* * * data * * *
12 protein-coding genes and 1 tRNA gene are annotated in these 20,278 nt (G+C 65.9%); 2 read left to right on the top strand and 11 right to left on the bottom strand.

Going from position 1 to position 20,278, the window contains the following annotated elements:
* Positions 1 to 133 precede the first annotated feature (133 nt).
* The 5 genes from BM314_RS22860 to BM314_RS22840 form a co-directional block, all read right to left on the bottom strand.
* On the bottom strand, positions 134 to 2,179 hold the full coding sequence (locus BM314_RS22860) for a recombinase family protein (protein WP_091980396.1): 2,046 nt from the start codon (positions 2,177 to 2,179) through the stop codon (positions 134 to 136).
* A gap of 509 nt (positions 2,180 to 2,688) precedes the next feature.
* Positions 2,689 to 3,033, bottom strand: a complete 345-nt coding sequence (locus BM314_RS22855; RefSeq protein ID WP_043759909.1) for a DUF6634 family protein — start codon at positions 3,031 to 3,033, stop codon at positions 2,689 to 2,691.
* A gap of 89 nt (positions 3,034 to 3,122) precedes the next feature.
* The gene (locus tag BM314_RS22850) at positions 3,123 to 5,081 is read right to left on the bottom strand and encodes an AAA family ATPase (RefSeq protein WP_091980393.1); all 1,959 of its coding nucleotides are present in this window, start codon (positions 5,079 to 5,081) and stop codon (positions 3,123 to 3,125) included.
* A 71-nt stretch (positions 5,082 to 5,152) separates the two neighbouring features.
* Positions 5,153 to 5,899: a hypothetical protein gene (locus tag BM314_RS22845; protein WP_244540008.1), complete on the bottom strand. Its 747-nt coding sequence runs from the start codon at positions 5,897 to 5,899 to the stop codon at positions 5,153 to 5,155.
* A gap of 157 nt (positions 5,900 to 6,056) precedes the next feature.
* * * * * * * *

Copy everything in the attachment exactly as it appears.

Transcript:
12 protein-coding genes and 1 tRNA gene are annotated in these 20,278 nt (G+C 65.9%); 2 read left to right on the top strand and 11 right to left on the bottom strand.

Going from position 1 to position 20,278, the window contains the following annotated elements:
* Positions 1 to 133 precede the first annotated feature (133 nt).
* The 5 genes from BM314_RS22860 to BM314_RS22840 form a co-directional block, all read right to left on the bottom strand.
* On the bottom strand, positions 134 to 2,179 hold the full coding sequence (locus BM314_RS22860) for a recombinase family protein (protein WP_091980396.1): 2,046 nt from the start codon (positions 2,177 to 2,179) through the stop codon (positions 134 to 136).
* A gap of 509 nt (positions 2,180 to 2,688) precedes the next feature.
* Positions 2,689 to 3,033, bottom strand: a complete 345-nt coding sequence (locus BM314_RS22855; RefSeq protein ID WP_043759909.1) for a DUF6634 family protein — start codon at positions 3,031 to 3,033, stop codon at positions 2,689 to 2,691.
* A gap of 89 nt (positions 3,034 to 3,122) precedes the next feature.
* The gene (locus tag BM314_RS22850) at positions 3,123 to 5,081 is read right to left on the bottom strand and encodes an AAA family ATPase (RefSeq protein WP_091980393.1); all 1,959 of its coding nucleotides are present in this window, start codon (positions 5,079 to 5,081) and stop codon (positions 3,123 to 3,125) included.
* A 71-nt stretch (positions 5,082 to 5,152) separates the two neighbouring features.
* Positions 5,153 to 5,899: a hypothetical protein gene (locus tag BM314_RS22845; protein WP_244540008.1), complete on the bottom strand. Its 747-nt coding sequence runs from the start codon at positions 5,897 to 5,899 to the stop codon at positions 5,153 to 5,155.
* A gap of 157 nt (positions 5,900 to 6,056) precedes the next feature.